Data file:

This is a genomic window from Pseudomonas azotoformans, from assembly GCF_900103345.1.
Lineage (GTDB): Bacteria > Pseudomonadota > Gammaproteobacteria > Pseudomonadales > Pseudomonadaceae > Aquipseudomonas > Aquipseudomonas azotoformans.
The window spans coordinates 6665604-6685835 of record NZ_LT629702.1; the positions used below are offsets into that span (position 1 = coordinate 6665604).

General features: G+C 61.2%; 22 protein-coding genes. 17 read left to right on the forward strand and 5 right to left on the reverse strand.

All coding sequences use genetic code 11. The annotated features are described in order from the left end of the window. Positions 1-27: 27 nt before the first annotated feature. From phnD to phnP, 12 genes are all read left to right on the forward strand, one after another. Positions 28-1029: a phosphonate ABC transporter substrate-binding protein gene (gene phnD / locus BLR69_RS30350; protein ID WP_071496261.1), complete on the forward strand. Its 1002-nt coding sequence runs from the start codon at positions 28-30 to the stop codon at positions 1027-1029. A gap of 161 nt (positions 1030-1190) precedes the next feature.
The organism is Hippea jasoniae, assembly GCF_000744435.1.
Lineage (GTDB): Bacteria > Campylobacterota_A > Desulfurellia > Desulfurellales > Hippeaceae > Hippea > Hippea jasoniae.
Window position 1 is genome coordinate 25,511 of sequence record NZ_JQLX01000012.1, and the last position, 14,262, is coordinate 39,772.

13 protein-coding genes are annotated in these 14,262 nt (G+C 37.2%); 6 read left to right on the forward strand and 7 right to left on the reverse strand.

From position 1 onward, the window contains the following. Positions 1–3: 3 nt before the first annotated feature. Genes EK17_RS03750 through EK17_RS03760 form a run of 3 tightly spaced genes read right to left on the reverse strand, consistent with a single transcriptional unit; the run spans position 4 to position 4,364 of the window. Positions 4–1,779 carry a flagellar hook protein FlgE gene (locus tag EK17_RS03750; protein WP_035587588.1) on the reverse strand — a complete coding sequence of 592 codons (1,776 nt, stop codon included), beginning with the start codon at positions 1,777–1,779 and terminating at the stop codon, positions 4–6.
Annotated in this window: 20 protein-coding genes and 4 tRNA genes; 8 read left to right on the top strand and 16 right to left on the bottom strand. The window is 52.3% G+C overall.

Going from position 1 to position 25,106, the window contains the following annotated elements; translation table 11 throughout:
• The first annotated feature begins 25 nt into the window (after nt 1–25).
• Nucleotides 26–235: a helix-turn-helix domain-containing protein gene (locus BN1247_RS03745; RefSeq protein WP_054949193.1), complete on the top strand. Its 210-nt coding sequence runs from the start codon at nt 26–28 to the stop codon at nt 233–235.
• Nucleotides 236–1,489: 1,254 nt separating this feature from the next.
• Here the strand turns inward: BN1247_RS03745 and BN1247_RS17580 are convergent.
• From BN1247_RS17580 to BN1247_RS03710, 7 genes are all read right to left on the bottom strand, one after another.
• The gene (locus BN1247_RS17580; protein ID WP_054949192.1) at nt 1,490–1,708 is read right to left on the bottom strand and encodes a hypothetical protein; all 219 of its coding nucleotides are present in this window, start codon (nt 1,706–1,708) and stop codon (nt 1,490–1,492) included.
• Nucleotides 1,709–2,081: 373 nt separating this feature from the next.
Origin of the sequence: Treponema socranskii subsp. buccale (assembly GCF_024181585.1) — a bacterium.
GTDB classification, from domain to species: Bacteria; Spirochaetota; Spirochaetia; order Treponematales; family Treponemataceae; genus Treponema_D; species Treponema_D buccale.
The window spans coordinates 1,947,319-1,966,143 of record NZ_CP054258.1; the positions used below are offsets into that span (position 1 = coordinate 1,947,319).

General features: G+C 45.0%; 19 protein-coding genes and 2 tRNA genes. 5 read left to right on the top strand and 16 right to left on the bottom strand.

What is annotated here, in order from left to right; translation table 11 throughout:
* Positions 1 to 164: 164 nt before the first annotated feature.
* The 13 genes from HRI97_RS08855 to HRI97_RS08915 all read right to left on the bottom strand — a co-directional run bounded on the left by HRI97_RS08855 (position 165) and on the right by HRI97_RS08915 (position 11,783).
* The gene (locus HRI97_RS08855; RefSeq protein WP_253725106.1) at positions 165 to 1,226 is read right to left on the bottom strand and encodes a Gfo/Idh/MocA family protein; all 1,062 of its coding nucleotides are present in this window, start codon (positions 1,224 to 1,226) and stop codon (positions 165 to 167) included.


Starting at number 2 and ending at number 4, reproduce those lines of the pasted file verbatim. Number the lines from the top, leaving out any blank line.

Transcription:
Lineage (GTDB): Bacteria > Pseudomonadota > Gammaproteobacteria > Pseudomonadales > Pseudomonadaceae > Aquipseudomonas > Aquipseudomonas azotoformans.
The window spans coordinates 6665604-6685835 of record NZ_LT629702.1; the positions used below are offsets into that span (position 1 = coordinate 6665604).

General features: G+C 61.2%; 22 protein-coding genes. 17 read left to right on the forward strand and 5 right to left on the reverse strand.